But I DO have a problem if you mix them with strategy/planning type of game. Yes, turn-based games are planning type of games, relax, picking a choice, resource management, party management (probably), and putting QTE out of the blue just don't mix well. I would rather play a full action game.
 

MechScapeZH

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I might be in the minority, but I love QTEs- if they're done right. Even if it's the "press X to win" variety- but only if they're flashy. Things like Kingdom Hearts II''s Reaction Commands- press a button to see your character leap over the enemy and slash it in half or something.

Cinematic things like this can't be easily done within normal gameplay, so QTEs provide the developer to include these type of cool moments in the game.
 

Failivrin

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The problem with QTE is this is a rare mechanic that players cannot practice, and RPGs are all about practice, or repitition with subtle variations.

QTE is done badly if the QTE controls are more complex than the actual game controls.IIf the game is like Street Fighter, it makes sense that pressing X S T Q N in rapid succession produces a positive result, because the whole game is about button combos. Pressing X S T Q N in a shooter like Logan's Shadow makes no sense at all.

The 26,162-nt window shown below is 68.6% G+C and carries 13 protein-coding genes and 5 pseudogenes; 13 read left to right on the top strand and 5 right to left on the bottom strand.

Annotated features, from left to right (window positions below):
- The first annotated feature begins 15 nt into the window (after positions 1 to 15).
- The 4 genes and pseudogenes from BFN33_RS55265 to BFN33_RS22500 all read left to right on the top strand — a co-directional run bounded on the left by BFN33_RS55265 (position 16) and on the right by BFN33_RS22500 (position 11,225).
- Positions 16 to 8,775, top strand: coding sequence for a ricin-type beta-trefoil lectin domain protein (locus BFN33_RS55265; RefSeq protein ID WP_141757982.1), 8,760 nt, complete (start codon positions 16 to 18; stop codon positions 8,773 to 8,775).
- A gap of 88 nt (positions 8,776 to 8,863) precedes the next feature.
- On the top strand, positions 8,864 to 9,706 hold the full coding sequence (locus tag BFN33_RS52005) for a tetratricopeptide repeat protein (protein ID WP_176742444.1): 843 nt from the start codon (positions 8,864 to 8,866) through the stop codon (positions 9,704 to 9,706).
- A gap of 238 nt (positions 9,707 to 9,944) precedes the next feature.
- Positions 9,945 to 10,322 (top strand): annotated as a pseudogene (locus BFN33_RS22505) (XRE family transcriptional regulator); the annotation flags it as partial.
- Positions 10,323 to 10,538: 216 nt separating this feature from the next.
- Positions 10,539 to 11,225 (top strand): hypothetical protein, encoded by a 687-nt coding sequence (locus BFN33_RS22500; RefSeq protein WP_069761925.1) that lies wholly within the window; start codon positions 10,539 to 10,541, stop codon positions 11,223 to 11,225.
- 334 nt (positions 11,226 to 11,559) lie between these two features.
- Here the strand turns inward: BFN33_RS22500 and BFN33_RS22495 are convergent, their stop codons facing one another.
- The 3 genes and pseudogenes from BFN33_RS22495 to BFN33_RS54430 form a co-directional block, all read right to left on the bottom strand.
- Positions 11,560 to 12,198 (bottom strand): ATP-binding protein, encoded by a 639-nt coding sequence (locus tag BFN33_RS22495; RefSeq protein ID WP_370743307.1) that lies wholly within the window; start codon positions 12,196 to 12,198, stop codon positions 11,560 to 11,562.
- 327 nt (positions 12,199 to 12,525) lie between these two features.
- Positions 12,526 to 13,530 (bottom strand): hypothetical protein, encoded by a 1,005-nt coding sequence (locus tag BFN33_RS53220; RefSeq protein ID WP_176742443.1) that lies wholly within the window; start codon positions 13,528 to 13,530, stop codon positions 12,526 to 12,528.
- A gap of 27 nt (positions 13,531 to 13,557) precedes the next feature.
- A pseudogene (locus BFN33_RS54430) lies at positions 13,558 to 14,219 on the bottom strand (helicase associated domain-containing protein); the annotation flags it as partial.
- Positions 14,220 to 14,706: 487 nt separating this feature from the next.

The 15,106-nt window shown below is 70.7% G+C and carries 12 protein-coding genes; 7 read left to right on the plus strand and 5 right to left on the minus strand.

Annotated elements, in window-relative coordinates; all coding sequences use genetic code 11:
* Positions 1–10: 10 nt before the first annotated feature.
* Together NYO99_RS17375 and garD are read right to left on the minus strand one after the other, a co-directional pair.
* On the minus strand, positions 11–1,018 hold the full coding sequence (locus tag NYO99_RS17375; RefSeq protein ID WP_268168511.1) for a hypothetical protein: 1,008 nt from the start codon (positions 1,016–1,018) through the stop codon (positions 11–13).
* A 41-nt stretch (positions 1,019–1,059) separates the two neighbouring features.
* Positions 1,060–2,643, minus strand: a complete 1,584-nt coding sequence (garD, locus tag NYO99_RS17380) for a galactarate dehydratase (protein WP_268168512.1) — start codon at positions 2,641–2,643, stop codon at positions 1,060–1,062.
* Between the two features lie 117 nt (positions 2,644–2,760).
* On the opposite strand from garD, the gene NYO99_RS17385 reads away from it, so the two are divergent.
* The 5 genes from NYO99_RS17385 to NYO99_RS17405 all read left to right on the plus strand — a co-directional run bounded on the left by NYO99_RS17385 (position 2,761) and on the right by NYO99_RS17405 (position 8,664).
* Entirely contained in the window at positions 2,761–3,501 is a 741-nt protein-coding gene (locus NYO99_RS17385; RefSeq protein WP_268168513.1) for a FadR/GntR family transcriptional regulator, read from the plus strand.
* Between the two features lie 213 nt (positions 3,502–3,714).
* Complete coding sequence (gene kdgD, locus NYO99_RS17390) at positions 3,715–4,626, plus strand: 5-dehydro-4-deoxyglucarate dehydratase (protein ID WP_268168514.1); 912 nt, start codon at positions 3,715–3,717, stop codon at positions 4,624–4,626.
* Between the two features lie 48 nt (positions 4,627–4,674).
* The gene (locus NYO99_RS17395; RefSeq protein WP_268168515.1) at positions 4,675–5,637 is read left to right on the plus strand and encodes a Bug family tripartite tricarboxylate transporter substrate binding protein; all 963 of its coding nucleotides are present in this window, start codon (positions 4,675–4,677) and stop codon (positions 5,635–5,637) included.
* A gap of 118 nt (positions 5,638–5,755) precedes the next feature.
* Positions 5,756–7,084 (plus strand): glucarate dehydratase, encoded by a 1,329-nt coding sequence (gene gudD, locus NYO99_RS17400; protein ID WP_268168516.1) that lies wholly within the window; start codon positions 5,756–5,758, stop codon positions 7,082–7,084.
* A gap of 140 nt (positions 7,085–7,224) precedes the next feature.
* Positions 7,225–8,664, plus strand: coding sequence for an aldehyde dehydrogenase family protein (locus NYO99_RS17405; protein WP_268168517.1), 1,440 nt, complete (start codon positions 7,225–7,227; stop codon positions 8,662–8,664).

Rare games that used QTE flawlessly were the Prince of Persia series on PS2/PSP. It's a mechanic that enhances stealth. IF the player approaches an enemy without the enemy noticing, the player enters a QTE. Strong signals show that the QTE is occurring, including sound effects, slow motion, and the screen turning black and white. The QTE only occurs during stealth and combat, and the player tries to force the QTE event for a quick kill, so the player is never caught off guard when it happens. Best of all, the player uses ONLY the attack button. All that's needed are good reflexes to hit the button quickly. If the player succeeds, they kill the foe in one hit, and other enemies don't hear it. If the player fails, the foe throws them off and alerts the others.

Granted, these are action games. In the RPG genre, I can't think of many examples.